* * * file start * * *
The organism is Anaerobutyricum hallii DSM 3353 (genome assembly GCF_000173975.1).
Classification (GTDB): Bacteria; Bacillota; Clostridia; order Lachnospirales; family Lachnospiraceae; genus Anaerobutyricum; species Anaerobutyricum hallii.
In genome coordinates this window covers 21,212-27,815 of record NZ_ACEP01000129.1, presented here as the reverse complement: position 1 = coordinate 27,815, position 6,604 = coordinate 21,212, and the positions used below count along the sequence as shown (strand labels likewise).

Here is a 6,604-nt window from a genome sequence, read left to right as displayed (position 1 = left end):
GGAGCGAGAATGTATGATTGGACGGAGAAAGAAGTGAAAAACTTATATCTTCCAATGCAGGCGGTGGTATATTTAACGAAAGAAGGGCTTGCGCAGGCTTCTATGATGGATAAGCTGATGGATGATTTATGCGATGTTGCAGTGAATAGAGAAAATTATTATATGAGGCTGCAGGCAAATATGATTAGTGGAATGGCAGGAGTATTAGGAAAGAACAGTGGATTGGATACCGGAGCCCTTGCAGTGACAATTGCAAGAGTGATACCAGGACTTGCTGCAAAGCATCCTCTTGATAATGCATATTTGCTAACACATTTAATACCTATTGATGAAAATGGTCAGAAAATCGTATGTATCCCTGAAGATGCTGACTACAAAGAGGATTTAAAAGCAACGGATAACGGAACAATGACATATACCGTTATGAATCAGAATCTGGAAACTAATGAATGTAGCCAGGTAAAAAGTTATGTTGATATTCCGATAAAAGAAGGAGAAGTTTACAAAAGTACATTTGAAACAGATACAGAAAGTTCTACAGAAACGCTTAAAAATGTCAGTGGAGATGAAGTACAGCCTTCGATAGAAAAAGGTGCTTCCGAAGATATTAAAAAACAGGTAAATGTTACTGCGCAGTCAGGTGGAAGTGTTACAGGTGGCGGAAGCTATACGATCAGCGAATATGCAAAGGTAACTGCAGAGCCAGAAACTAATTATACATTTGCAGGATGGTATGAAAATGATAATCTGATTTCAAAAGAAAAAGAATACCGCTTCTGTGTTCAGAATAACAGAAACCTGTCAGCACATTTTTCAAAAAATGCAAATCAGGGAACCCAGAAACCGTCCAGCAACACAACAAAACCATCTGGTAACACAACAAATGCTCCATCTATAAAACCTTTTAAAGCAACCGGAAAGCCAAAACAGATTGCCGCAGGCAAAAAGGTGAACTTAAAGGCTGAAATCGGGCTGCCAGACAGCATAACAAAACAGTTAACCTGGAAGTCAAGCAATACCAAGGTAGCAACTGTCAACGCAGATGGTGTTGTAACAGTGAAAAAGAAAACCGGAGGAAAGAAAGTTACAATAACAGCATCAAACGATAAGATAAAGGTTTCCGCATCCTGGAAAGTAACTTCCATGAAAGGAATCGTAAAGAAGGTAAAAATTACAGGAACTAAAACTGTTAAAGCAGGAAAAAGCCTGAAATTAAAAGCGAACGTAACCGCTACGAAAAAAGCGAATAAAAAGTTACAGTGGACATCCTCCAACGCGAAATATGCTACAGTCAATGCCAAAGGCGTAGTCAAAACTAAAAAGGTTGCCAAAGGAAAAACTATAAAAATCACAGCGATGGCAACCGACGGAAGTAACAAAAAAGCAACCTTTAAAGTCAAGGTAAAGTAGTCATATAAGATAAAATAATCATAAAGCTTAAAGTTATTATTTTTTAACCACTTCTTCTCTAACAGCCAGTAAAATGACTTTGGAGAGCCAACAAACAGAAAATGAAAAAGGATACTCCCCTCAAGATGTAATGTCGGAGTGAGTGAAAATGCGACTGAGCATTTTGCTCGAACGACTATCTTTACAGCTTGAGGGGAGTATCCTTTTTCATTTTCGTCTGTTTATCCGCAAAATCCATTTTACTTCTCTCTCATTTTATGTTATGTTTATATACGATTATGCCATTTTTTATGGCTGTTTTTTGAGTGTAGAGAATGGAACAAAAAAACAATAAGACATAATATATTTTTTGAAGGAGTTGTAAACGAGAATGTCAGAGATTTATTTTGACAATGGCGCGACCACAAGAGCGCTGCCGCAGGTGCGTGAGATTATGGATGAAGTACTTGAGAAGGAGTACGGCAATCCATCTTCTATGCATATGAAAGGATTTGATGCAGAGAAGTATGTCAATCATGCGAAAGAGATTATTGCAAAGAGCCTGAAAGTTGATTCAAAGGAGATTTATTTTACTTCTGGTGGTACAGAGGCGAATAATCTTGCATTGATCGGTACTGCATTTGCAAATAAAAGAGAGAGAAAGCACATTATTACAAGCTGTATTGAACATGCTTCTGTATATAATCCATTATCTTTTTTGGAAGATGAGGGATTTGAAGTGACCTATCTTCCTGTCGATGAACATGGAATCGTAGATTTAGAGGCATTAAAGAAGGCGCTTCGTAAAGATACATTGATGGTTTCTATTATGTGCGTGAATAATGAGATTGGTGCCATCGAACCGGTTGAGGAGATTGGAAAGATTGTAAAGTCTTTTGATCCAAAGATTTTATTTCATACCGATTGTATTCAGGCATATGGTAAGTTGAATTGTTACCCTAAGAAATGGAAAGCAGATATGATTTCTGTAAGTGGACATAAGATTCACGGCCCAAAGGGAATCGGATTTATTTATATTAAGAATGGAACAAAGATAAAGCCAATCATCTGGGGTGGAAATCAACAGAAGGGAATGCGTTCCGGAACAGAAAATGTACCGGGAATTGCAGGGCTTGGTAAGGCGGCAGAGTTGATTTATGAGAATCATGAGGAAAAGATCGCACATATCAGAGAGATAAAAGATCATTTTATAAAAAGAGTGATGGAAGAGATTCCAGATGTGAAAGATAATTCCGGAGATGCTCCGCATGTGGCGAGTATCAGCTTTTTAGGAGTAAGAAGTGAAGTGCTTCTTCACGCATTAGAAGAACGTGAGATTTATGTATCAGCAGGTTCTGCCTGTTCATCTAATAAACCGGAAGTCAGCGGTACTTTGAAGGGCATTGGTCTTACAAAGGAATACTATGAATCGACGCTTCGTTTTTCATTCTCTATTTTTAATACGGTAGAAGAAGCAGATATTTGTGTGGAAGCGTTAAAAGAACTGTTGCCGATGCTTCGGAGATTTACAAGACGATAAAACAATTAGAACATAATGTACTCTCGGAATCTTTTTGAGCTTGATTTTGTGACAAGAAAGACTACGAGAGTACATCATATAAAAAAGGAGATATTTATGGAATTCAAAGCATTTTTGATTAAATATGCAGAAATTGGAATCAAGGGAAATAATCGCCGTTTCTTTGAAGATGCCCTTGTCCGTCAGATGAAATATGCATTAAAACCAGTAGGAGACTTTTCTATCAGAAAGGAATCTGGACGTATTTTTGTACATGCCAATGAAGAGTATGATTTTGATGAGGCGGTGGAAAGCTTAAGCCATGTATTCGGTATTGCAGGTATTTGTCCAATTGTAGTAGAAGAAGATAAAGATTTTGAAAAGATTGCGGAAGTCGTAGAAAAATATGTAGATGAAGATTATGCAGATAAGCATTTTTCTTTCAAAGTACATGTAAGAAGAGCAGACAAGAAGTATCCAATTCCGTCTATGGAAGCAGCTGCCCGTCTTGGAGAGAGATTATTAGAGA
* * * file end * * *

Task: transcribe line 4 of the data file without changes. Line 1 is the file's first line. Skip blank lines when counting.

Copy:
Here is a 6,604-nt window from a genome sequence, read left to right as displayed (position 1 = left end):